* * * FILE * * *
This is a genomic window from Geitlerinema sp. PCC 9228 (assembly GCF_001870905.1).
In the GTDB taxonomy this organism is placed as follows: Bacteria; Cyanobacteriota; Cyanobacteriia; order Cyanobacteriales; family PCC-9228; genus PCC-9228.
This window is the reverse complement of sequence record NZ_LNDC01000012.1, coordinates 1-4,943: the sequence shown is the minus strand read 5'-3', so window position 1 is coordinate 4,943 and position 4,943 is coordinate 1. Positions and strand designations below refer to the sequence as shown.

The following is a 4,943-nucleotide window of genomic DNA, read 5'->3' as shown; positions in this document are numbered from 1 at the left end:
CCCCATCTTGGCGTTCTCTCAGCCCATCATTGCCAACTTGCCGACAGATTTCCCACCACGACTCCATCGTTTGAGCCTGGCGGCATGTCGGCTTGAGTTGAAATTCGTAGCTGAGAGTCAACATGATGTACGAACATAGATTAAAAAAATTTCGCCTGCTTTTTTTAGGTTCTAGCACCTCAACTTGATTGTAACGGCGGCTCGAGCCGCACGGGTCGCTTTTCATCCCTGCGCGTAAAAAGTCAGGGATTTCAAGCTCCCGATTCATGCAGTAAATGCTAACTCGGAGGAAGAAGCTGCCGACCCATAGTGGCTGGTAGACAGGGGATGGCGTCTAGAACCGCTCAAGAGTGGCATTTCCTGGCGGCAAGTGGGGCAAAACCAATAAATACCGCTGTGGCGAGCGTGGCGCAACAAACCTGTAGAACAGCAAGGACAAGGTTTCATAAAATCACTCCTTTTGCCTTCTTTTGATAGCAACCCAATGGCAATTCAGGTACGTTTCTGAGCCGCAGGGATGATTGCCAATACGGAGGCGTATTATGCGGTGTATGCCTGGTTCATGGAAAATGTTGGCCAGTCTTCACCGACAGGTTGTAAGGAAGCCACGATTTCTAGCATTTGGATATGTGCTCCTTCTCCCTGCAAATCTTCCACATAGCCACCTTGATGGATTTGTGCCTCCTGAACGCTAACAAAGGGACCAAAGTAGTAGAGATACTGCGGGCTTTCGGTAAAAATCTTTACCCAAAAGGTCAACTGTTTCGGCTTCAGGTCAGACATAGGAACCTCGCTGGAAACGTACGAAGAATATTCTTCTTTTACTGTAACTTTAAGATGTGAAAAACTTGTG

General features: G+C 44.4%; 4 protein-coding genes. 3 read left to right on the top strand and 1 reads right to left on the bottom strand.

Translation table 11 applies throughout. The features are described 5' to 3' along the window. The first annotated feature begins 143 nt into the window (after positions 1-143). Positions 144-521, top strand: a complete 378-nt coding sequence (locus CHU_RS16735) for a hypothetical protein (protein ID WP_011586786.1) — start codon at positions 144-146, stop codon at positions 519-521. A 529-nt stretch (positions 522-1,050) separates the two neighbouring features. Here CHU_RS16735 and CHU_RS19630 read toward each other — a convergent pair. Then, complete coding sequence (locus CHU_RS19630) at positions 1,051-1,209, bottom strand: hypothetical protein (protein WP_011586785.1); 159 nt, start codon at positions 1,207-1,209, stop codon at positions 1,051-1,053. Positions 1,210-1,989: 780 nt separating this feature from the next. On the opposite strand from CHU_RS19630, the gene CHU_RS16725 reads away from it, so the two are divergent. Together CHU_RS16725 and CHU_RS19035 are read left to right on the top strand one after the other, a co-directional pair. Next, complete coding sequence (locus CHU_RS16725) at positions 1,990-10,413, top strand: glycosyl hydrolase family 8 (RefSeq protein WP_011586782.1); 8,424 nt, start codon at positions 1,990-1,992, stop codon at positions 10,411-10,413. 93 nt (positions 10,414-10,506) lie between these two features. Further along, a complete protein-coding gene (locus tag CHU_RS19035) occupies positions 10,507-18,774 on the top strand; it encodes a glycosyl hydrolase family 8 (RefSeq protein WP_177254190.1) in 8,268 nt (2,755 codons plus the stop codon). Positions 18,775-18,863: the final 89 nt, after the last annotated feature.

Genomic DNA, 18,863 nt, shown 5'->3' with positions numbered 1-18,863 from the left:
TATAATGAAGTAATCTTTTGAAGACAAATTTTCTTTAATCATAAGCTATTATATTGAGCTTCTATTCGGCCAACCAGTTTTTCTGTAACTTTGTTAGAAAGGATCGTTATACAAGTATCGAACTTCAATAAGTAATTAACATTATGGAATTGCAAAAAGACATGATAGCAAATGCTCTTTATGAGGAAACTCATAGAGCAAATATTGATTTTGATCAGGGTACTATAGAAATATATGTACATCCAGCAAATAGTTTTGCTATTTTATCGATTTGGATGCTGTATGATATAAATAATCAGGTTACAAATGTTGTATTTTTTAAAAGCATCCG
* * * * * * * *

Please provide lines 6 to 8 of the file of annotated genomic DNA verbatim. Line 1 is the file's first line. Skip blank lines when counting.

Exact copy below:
General features: G+C 44.4%; 4 protein-coding genes. 3 read left to right on the top strand and 1 reads right to left on the bottom strand.

Translation table 11 applies throughout. The features are described 5' to 3' along the window. The first annotated feature begins 143 nt into the window (after positions 1-143). Positions 144-521, top strand: a complete 378-nt coding sequence (locus CHU_RS16735) for a hypothetical protein (protein ID WP_011586786.1) — start codon at positions 144-146, stop codon at positions 519-521. A 529-nt stretch (positions 522-1,050) separates the two neighbouring features. Here CHU_RS16735 and CHU_RS19630 read toward each other — a convergent pair. Then, complete coding sequence (locus CHU_RS19630) at positions 1,051-1,209, bottom strand: hypothetical protein (protein WP_011586785.1); 159 nt, start codon at positions 1,207-1,209, stop codon at positions 1,051-1,053. Positions 1,210-1,989: 780 nt separating this feature from the next. On the opposite strand from CHU_RS19630, the gene CHU_RS16725 reads away from it, so the two are divergent. Together CHU_RS16725 and CHU_RS19035 are read left to right on the top strand one after the other, a co-directional pair. Next, complete coding sequence (locus CHU_RS16725) at positions 1,990-10,413, top strand: glycosyl hydrolase family 8 (RefSeq protein WP_011586782.1); 8,424 nt, start codon at positions 1,990-1,992, stop codon at positions 10,411-10,413. 93 nt (positions 10,414-10,506) lie between these two features. Further along, a complete protein-coding gene (locus tag CHU_RS19035) occupies positions 10,507-18,774 on the top strand; it encodes a glycosyl hydrolase family 8 (RefSeq protein WP_177254190.1) in 8,268 nt (2,755 codons plus the stop codon). Positions 18,775-18,863: the final 89 nt, after the last annotated feature.

Genomic DNA, 18,863 nt, shown 5'->3' with positions numbered 1-18,863 from the left: